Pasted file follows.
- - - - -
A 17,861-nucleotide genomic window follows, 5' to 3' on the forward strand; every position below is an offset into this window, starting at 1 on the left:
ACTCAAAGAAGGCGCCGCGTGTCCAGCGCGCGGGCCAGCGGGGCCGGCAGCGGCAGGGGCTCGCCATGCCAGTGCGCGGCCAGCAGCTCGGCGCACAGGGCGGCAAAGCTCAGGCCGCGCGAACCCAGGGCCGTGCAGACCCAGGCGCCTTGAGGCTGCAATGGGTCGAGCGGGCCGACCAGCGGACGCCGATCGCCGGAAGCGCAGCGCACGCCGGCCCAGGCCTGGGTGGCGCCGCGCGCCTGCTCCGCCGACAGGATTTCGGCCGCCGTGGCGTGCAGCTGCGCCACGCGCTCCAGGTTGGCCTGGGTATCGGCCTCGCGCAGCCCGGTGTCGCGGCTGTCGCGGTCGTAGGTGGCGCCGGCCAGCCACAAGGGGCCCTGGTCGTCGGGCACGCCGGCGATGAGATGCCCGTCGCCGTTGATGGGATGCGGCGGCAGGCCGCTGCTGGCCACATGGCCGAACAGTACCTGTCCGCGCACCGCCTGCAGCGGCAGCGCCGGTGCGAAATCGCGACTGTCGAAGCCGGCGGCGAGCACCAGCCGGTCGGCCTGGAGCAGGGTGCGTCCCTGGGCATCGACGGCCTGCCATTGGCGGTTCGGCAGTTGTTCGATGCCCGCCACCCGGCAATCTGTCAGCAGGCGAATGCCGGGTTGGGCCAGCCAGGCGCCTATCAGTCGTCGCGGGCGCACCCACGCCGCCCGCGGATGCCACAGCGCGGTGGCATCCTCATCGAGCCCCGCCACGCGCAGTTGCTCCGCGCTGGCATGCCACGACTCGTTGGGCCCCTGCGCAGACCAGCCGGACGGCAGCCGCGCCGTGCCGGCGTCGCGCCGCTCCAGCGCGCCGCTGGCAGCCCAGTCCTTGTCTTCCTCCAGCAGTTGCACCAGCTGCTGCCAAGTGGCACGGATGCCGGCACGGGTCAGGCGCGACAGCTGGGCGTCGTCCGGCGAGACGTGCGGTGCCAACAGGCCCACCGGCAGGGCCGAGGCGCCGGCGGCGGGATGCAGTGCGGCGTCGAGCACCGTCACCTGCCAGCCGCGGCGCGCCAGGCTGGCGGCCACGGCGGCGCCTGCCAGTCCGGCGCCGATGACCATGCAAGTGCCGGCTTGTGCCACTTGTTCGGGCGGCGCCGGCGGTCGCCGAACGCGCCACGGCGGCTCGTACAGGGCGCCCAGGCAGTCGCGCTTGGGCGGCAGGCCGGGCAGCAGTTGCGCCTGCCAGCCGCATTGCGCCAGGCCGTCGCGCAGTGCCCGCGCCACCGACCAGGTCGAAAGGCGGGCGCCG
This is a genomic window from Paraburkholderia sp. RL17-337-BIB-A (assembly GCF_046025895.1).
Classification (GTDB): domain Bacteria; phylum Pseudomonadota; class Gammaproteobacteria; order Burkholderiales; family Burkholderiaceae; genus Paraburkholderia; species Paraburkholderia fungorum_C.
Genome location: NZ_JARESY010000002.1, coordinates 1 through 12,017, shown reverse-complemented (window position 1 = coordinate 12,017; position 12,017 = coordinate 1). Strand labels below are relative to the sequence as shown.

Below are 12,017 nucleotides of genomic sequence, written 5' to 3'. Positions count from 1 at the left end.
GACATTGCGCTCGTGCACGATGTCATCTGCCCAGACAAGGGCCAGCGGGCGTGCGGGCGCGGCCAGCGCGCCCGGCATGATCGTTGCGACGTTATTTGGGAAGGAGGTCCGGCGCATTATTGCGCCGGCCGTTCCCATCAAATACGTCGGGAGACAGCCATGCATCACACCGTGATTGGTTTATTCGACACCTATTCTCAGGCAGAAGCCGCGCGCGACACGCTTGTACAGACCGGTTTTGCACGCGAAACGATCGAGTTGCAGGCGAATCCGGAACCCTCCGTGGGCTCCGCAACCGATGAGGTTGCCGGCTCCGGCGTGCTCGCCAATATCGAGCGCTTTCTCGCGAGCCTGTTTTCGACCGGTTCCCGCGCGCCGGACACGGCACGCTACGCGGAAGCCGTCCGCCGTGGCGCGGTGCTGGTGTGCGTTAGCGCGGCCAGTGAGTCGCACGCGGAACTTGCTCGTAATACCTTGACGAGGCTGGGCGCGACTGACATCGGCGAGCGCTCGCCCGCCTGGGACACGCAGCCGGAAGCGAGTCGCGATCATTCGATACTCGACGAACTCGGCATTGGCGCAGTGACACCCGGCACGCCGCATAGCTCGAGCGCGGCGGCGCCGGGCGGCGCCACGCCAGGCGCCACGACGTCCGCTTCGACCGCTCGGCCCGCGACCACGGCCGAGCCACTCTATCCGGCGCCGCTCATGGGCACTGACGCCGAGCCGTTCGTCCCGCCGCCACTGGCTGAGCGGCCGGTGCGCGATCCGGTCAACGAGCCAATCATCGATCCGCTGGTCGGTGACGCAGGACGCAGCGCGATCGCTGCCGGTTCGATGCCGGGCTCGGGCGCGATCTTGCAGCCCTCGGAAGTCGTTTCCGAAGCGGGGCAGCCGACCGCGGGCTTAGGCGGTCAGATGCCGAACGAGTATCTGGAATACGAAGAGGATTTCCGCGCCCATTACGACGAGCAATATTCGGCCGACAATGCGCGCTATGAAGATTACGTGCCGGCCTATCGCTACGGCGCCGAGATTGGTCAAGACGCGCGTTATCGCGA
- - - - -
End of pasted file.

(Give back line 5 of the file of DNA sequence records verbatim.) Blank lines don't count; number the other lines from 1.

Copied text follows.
Genome location: NZ_JARESY010000002.1, coordinates 1 through 12,017, shown reverse-complemented (window position 1 = coordinate 12,017; position 12,017 = coordinate 1). Strand labels below are relative to the sequence as shown.